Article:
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A Pilot Investigation of the Social Attention and Communication Surveillance (SACS) Tool for the Early Identification of Autism in Tianjin, China (SACS-C)

journal contribution
posted on 2021-01-04, 04:23 authored by Josephine BarbaroJosephine Barbaro, C Wang, J Wang, G Liu, Y Liang, Ifrah AbdullahiIfrah Abdullahi, Cheryl DissanayakeCheryl Dissanayake
© Copyright © 2020 Barbaro, Wang, Wang, Liu, Liang, Wang, Abdullahi and Dissanayake. Introduction: Autism spectrum disorder (ASD) comprises difficulties in social communication and restrictive and repetitive behaviors. Despite an increased global prevalence, little remains known about early detection and diagnosis of autism in Mainland China. Our aim was to conduct a pilot investigation of the implementation of an Australian tool, Social Attention and Communication Surveillance (SACS), in Tianjin, China (SACS-C) by trained professionals to identify autism early compared to the Checklist for Autism in Toddlers-23 (CHAT-23) completed by parents and professionals. Materials and Methods: A total of 10,514 children were monitored across 61 Community Health Service Centres in six Tianjin districts on the SACS-C at 12, 18, and 24 months of age following a half-day training of 225 child health practitioners. Children deemed at “high likelihood” for autism on either the SACS, CHAT-23, or both, were referred for developmental assessments at the Tianjin Women and Children's Health Centre (TWCHC). Results: A total of 87 children (0.8%) were identified at “high likelihood” on the SACS-C, of whom 57 (66%) were assessed for autism; 24 children were subsequently diagnosed with autism (42.1%), and the remaining 33 (57.9%) were diagnosed with developmental and/or language delays. The SACS-C had a positive predictive value (PPV) of 42.1%, a negative predictive value (NPV) of 99.8%, and sensitivity and specificity of 53.3 and 99.7%, respectively. Only 21 children were identified at “high risk” for autism on the CHAT-23 (0.2%), over four times fewer children than the SACS-C, with 14 children assessed for autism (66%); nine were diagnosed with autism (64.3%) and the remaining five children were diagnosed with developmental and/or language delays. The CHAT-23 had an overall PPV of 64.3%, NPV of 99.6%, sensitivity of 27.3%, and specificity of 99.9%. Conclusion: This was the first large-scale study identifying autism in 12–24-month-old children in China. We ascertained the feasibility of training community health practitioners to monitor infants and toddlers for the early signs of autism, and determined the effectiveness of their use of SACS-C which had a better balance between accuracy and sensitivity in detecting autism in contrast to the CHAT-23 which missed the majority of children with autism (72.7%) vs. the SACS-C (46.7%). Given the emphasis on identifying as many children with autism as possible in Mainland China, SACS-C was identified as the tool of choice by the TWCHC. However, more work is needed to improve the psychometric properties in using the SACS-C in Mainland China so that it is comparable to its use in Australia.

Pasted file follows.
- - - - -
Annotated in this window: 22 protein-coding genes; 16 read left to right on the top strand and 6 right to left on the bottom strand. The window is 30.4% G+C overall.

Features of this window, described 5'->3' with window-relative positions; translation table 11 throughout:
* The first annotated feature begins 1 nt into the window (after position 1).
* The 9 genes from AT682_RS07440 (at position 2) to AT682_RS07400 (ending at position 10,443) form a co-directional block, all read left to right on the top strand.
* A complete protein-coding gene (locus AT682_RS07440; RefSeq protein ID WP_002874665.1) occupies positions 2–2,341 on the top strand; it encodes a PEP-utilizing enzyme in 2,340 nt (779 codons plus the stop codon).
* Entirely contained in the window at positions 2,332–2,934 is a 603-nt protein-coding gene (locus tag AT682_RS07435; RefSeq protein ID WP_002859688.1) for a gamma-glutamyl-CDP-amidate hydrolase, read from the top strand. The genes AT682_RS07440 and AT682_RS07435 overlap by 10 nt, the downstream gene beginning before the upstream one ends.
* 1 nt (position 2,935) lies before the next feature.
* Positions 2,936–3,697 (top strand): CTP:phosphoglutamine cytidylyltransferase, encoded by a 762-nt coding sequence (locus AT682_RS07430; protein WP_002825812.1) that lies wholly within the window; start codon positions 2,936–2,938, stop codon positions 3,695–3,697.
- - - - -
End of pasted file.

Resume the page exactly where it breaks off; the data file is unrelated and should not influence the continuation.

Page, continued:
This research received funding from the projects of the National Key Research and Development Program of China (2016YFC0900600/2016YFC0900602), Tianjin Women's and Children's Health Centre, and Tianjin Public Health Bureau of Science and Technology Fund (Grant no. 12KG130). JB and CD was supported by funding from the Australian Government's Department of Innovation, Industry, Science, and Research, through its Australia-China Science and Research Fund Group Mission, and JB was supported by a La Trobe Asia Grant through La Trobe University.


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Frontiers in Neurology



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Frontiers Media S.A.



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